by Alaina Triantafilledes
He didn’t have it easy growing up. But it was alright. He was a Cuney Homes kid, born and raised. Everyone wanted him to get out, to go places, and maybe he did eventually, but he loved The Bricks all the same. He was an athlete. Football and basketball. He was huge, everyone called him “Big Friendly.” He went to South Florida State College for basketball and then Texas A&M University. And eventually He went home. He was looking for a job in construction.
Things got hard after that. He didn’t have a home. He got into drugs. Selling them, taking them, you know. He stole things, too. He pointed a gun at someone. Five years in prison did him good. He found God. When he got out, he met this guy at a rap concert- he liked to rap. The guy was a pastor, and he ended up helping him in the ministry. Little basketball tournaments, ministry barbecues, grocery deliveries, stuff like that. He liked to talk to the boys, ask them about school and their families.
Cuney was home, it was comfortable, but he had kids and he wanted a fresh start. He got a job as a security guard at a homeless shelter in Minneapolis. His coworkers were the best part. He liked to walk them home, make sure they were safe. They thought his dancing was funny.
Then he was training as a truck driver and working at a club as a bouncer. He wanted to go back to Houston and visit the neighborhood. He did that a lot. But then the pandemic happened and he was out of work. He didn’t know how to feed his kids, how to live. He needed a cigarette.
So he bought cigarettes. Then the police were there. His face was on the pavement, his wrists were behind his back, his knee was on his neck. Spots in his vision, pressure on his throat. They were gonna kill him, he knew it. He thought of his kids, his life, that damn twenty dollar bill. His lungs felt empty. His heart felt weak. He felt helpless.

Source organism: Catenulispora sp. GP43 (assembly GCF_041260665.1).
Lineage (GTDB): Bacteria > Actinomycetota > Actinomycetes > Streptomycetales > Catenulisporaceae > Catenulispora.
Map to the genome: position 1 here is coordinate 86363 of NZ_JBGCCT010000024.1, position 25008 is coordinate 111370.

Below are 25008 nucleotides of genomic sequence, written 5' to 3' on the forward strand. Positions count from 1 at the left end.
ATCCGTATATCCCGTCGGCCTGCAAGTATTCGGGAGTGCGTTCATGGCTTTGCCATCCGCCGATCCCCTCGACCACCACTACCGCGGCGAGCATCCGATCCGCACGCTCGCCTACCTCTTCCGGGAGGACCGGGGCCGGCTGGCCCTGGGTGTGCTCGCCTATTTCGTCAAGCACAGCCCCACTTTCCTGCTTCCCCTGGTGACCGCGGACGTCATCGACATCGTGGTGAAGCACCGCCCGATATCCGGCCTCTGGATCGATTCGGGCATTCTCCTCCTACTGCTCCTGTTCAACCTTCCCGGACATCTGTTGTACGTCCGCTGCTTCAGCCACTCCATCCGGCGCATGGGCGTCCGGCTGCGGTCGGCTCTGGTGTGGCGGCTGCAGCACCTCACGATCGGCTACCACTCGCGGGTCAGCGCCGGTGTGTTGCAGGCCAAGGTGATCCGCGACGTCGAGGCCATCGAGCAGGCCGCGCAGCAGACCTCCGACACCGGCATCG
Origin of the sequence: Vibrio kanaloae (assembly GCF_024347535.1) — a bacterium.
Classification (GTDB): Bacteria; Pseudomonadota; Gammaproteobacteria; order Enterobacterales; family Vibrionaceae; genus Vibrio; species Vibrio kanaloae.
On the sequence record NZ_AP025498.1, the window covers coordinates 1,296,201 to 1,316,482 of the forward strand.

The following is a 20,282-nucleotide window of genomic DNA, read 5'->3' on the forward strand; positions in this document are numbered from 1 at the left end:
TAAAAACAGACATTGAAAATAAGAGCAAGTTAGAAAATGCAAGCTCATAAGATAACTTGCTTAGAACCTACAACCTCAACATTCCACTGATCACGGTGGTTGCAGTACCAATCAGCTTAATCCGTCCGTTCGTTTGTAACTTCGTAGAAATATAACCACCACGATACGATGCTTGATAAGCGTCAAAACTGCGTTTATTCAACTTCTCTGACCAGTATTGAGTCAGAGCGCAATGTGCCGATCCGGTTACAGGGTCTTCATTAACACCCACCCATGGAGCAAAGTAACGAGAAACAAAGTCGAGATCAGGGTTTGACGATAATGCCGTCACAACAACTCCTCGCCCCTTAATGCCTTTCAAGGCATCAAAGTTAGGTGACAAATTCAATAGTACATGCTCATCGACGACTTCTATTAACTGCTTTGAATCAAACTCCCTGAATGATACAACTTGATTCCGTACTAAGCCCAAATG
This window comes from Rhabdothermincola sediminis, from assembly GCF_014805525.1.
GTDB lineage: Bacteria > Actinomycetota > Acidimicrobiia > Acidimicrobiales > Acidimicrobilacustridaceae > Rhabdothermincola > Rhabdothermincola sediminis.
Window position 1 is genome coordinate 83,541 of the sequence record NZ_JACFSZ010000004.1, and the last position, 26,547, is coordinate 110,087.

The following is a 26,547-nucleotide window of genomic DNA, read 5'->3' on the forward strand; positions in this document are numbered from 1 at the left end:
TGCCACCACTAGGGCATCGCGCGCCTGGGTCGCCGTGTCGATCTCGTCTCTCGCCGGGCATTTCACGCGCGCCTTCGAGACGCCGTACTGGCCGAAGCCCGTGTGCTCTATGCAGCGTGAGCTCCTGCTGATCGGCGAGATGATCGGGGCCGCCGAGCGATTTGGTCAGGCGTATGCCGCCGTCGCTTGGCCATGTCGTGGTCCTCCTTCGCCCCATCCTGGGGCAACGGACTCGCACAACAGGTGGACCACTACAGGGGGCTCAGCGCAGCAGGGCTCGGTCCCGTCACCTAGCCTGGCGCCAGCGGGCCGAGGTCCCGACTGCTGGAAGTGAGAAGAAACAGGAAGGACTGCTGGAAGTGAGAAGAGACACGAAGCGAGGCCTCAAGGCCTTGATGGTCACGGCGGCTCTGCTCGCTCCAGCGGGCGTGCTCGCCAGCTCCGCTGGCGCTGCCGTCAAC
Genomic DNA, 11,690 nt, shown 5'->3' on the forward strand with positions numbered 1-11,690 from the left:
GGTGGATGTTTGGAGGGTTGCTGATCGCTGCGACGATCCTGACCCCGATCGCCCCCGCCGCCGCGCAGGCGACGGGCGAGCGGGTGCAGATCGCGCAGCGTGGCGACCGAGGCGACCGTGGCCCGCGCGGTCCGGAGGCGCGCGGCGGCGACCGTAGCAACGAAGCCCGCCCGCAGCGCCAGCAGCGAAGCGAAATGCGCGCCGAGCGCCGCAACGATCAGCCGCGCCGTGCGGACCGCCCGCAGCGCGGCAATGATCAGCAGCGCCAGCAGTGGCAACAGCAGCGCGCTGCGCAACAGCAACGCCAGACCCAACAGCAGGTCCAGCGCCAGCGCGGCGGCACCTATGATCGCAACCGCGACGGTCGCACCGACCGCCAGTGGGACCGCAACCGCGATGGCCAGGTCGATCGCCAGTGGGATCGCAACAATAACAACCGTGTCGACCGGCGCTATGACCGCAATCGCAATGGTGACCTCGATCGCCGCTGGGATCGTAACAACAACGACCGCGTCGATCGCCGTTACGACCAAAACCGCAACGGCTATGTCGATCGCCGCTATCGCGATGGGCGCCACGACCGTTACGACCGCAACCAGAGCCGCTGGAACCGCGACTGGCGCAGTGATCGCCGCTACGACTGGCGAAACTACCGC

Then he felt nothing.
His name was George Floyd.
She wanted to be a nurse.
She was an EMT and she loved taking care of people. The inevitable burden of college debt made her nervous, but she wanted a nursing degree so badly. She wanted to help.
She had a boyfriend, Kenneth. They wanted a family.
They were asleep in her bed, but were awoken by a loud noise. Was someone trying to get in the house? Was it her ex-boyfriend? Kenneth grabbed his gun and they explored with caution. The front door burst open and Kenneth shot into the dark. That was the first shot of many.
She was on the floor. She felt hot, too hot, and the air was too thin, and was she breathing? No, she couldn’t breathe. It was too loud, too dark. She gasped, choked, and reached for her boyfriend. But he wasn’t there. Nothing was there.
Her name was Breonna Taylor.
She’s a mother, working two jobs because she wants her kids to have a bigger yard to play in. He’s a father, teaching his boys how to keep their heads down and their blood inside their body. They were kids, fumbling their way through a world that assumed that they were criminals.
You get followed in stores, watched by police, scrutinized on the bus. When you get pulled over, your body braces itself. You watch the names of your brothers and sisters fill the headlines and listen to people tell you racism doesn’t exist anymore. The president of your country does not stand with you. You shout and you shout and you shout and nobody listens. Nobody listens.
Let me tell your stories walking, because we have heard enough of mine.
Alaina is a fledgling writer in the College of Arts & Sciences. She is currently exploring different types of writing (rhetorical, academic, creative…), but she intends to take advantage of the upcoming Creative Writing major as soon as it is available. She adores stories of all kinds and would love to share her own someday.